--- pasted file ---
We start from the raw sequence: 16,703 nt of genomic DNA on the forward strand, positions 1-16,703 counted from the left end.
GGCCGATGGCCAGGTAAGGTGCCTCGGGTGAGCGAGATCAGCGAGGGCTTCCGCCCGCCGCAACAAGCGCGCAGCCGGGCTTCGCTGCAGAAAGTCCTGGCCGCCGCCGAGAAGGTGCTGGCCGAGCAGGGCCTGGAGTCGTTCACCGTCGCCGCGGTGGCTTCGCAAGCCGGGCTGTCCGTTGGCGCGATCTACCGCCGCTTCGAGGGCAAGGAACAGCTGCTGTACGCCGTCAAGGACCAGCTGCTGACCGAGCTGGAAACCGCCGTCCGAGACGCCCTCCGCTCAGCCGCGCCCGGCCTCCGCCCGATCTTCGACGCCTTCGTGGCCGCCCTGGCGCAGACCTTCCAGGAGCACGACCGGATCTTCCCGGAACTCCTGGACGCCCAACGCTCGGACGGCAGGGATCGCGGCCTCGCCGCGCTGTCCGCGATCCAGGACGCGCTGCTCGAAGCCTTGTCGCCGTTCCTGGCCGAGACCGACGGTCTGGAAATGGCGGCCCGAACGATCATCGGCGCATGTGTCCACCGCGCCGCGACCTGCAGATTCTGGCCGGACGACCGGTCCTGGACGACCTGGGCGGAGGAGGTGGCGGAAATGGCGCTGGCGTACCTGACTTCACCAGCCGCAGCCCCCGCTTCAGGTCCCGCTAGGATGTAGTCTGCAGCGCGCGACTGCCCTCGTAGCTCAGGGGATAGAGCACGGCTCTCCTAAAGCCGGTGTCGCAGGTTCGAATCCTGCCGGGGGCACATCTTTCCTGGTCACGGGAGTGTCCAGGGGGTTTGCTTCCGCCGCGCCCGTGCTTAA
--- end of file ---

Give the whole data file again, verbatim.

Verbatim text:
We start from the raw sequence: 16,703 nt of genomic DNA on the forward strand, positions 1-16,703 counted from the left end.
GGCCGATGGCCAGGTAAGGTGCCTCGGGTGAGCGAGATCAGCGAGGGCTTCCGCCCGCCGCAACAAGCGCGCAGCCGGGCTTCGCTGCAGAAAGTCCTGGCCGCCGCCGAGAAGGTGCTGGCCGAGCAGGGCCTGGAGTCGTTCACCGTCGCCGCGGTGGCTTCGCAAGCCGGGCTGTCCGTTGGCGCGATCTACCGCCGCTTCGAGGGCAAGGAACAGCTGCTGTACGCCGTCAAGGACCAGCTGCTGACCGAGCTGGAAACCGCCGTCCGAGACGCCCTCCGCTCAGCCGCGCCCGGCCTCCGCCCGATCTTCGACGCCTTCGTGGCCGCCCTGGCGCAGACCTTCCAGGAGCACGACCGGATCTTCCCGGAACTCCTGGACGCCCAACGCTCGGACGGCAGGGATCGCGGCCTCGCCGCGCTGTCCGCGATCCAGGACGCGCTGCTCGAAGCCTTGTCGCCGTTCCTGGCCGAGACCGACGGTCTGGAAATGGCGGCCCGAACGATCATCGGCGCATGTGTCCACCGCGCCGCGACCTGCAGATTCTGGCCGGACGACCGGTCCTGGACGACCTGGGCGGAGGAGGTGGCGGAAATGGCGCTGGCGTACCTGACTTCACCAGCCGCAGCCCCCGCTTCAGGTCCCGCTAGGATGTAGTCTGCAGCGCGCGACTGCCCTCGTAGCTCAGGGGATAGAGCACGGCTCTCCTAAAGCCGGTGTCGCAGGTTCGAATCCTGCCGGGGGCACATCTTTCCTGGTCACGGGAGTGTCCAGGGGGTTTGCTTCCGCCGCGCCCGTGCTTAA